# FW: Why float('Nan') == float('Nan') is False

Avi Gross avigross at verizon.net
Fri Feb 15 00:15:26 EST 2019

```Chris,

I don't wish to continue belaboring this topic but will answer you and then
ignore anything non-essential.

You said:

> You shouldn't be testing floats for identity.

I am not suggesting anyone compare floats. I repeat that a nan is not
anything. Now as a technicality, it is considered a float by the type
command as there is no easy way to make an int that is a nan:

Here are multiple ways to make a nan:

>>> f = float("nan")
>>> type(f)
<class 'float'>

Oddly you can make a complex nan, sort of:

>>> c = complex("nan")
>>> c
(nan+0j)
>>> type(c)
<class 'complex'>
>>> c+c
(nan+0j)
>>> c+5
(nan+0j)
>>> c + 5j
(nan+5j)

The above makes me suspect that the underlying implementation sees a complex
number as the combination of two floats.

Now for a deeper anomaly and please don't tell me I shouldn't do this.

There is also a math.nan that seems to behave the same as numpy.nan with a
little twist. It too is unique but not the same anyway. I mean there are two
objects out there in the python world that are implemented seemingly
independently as well as a third that may also be a fourth and fifth and ...

I will now make three kinds of nan, twice, and show how they inter-relate
today in the version of python I am using at this moment. Version 3.71
hosted by IDLE under Cygwin under the latest Windblows. I suspect my other
versions would do the same.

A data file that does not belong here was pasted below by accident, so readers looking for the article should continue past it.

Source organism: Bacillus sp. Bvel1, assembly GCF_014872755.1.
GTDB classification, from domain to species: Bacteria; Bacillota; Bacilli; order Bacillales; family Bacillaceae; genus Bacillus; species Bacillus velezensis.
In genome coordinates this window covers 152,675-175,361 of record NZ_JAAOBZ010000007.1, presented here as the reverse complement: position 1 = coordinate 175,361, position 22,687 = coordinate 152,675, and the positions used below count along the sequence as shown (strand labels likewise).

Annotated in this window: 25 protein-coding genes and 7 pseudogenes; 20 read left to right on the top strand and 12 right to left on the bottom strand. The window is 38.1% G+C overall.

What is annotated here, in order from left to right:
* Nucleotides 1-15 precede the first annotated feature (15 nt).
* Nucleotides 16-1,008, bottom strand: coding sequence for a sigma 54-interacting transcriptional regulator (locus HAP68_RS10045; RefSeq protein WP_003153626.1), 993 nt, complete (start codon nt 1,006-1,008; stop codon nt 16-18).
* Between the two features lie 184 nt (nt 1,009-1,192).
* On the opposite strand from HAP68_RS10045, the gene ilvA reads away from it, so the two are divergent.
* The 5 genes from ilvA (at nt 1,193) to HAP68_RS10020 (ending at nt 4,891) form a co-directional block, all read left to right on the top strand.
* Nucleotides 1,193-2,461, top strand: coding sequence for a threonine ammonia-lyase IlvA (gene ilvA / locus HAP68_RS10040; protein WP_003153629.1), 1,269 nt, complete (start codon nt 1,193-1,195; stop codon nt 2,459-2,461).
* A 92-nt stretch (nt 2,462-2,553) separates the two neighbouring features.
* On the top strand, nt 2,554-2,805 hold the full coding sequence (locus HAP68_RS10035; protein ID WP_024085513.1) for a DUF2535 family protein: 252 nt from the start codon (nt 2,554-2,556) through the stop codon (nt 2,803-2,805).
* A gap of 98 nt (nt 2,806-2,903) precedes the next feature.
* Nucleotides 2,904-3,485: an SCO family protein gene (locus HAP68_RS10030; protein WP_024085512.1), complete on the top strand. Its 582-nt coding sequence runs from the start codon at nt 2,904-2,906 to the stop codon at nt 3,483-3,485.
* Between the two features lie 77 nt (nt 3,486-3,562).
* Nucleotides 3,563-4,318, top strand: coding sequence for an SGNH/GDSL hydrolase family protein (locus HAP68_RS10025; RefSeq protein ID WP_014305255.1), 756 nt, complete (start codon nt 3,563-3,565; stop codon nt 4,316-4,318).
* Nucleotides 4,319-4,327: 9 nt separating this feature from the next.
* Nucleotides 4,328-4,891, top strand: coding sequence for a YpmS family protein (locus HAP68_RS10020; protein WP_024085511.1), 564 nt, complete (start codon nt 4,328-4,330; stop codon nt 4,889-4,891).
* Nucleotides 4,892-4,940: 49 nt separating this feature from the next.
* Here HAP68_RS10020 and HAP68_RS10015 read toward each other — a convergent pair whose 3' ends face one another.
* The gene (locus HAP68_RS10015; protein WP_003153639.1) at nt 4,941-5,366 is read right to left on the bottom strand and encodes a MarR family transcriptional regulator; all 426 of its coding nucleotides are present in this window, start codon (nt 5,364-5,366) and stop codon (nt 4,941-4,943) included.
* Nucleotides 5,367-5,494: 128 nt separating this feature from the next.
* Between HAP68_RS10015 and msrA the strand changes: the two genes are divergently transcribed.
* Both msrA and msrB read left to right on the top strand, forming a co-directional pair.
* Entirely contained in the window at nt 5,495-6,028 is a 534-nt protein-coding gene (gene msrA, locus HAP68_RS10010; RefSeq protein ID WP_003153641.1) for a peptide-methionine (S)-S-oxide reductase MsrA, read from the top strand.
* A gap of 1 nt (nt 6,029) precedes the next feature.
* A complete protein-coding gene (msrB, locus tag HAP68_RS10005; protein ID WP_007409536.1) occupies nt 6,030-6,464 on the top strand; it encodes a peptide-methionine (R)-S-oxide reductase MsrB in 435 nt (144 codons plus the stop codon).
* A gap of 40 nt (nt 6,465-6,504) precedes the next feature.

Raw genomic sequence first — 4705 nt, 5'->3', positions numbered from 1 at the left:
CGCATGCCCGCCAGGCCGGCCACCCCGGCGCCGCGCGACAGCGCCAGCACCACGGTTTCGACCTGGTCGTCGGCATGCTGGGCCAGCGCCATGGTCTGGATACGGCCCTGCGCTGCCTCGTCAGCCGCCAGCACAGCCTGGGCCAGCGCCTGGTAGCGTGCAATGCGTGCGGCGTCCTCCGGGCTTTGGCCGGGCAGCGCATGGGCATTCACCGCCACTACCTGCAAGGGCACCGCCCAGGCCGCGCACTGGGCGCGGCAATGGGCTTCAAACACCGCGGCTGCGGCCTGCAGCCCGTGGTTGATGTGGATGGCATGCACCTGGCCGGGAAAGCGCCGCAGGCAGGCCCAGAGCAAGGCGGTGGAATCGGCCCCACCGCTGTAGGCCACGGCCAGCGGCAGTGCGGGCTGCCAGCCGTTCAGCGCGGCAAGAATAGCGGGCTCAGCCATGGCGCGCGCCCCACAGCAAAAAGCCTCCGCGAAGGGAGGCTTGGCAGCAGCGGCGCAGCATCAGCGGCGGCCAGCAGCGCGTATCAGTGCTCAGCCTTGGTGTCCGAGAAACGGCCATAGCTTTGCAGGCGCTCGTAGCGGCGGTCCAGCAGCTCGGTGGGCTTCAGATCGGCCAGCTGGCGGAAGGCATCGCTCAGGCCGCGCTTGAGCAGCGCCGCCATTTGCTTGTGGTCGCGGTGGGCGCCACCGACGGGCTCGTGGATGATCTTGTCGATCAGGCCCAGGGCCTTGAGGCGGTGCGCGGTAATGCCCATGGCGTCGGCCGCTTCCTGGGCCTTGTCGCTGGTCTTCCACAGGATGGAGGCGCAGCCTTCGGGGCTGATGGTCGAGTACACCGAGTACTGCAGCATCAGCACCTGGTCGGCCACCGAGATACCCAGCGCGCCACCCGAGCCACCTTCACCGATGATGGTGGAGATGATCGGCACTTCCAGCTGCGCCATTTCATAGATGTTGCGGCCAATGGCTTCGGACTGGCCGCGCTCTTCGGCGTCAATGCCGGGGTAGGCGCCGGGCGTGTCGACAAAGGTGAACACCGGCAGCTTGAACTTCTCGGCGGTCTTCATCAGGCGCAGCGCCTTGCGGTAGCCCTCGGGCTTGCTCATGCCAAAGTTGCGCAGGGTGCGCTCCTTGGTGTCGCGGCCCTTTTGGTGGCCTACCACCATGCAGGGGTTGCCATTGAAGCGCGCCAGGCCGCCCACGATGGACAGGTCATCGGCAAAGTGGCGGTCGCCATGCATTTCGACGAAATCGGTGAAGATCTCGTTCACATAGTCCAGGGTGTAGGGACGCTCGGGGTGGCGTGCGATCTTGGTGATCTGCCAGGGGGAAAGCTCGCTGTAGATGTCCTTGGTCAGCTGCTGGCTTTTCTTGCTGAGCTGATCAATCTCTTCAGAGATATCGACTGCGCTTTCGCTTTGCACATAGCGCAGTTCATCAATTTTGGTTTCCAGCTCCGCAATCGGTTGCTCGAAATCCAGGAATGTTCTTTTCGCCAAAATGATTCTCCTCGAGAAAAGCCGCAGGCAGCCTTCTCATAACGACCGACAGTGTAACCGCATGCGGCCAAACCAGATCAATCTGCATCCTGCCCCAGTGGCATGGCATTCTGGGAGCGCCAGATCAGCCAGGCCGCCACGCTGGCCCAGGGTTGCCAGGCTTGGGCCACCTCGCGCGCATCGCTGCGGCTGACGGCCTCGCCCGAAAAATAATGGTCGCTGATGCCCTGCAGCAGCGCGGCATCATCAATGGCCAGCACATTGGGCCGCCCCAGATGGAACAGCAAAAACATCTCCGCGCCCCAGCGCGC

>>> nanfloat1 = float("nan")
>>> nanfloat2 = float("nan")
>>> nanmath1 = math.nan
>>> nanmath2 = math.nan
>>> nannumpy1 = numpy.nan
>>> nannumpy2 = numpy.nan
>>> nanfloat1 is nanfloat2
False
>>> nanmath1 is nanmath2
True
>>> nannumpy1 is nannumpy2
True
>>> nanfloat1 is nanmath1
False
>>> nanfloat1 is nannumpy1
False
>>> nanmath1 is nannumpy1
False

This seems a tad inconsistent but perhaps completely understandable. Yet all
three claim to  float ...

>>> list(map(type, [ nanfloat1, nanmath1, nannumpy1 ] ))
[<class 'float'>, <class 'float'>, <class 'float'>]

Now granted comparing floats is iffy if the floats are computed and often
fails because of the internal bit representation and rounding. But asking if
a copy of a float variable to a new name points to the same internal does
work:

>>> a = 2.0
>>> b = 2.0
>>> a is b
False
>>> c = a
>>> a is c
True

What I see happening here is that math.nan is a real object of some sorts
that is instantiated by the math module at a specific location and
presumable setting anything to it just copies that, sort of.

>>> str(math.nan)
'nan'
>>> dir(math.nan)
['__abs__', '__add__', '__bool__', '__class__', '__delattr__', '__dir__',
'__divmod__', '__doc__', '__eq__', '__float__', '__floordiv__',
'__format__', '__ge__', '__getattribute__', '__getformat__',
'__getnewargs__', '__gt__', '__hash__', '__init__', '__init_subclass__',
'__int__', '__le__', '__lt__', '__mod__', '__mul__', '__ne__', '__neg__',
'__new__', '__pos__', '__pow__', '__radd__', '__rdivmod__', '__reduce__',
'__reduce_ex__', '__repr__', '__rfloordiv__', '__rmod__', '__rmul__',
'__round__', '__rpow__', '__rsub__', '__rtruediv__', '__set_format__',
'__setattr__', '__sizeof__', '__str__', '__sub__', '__subclasshook__',
'__truediv__', '__trunc__', 'as_integer_ratio', 'conjugate', 'fromhex',
'hex', 'imag', 'is_integer', 'real']
>>> id(math.nan)
51774064

Oddly, every copy of it gets another address but the same other address
which hints at some indirection in the way it was set up.

>>> m = math.nan
>>> id(m)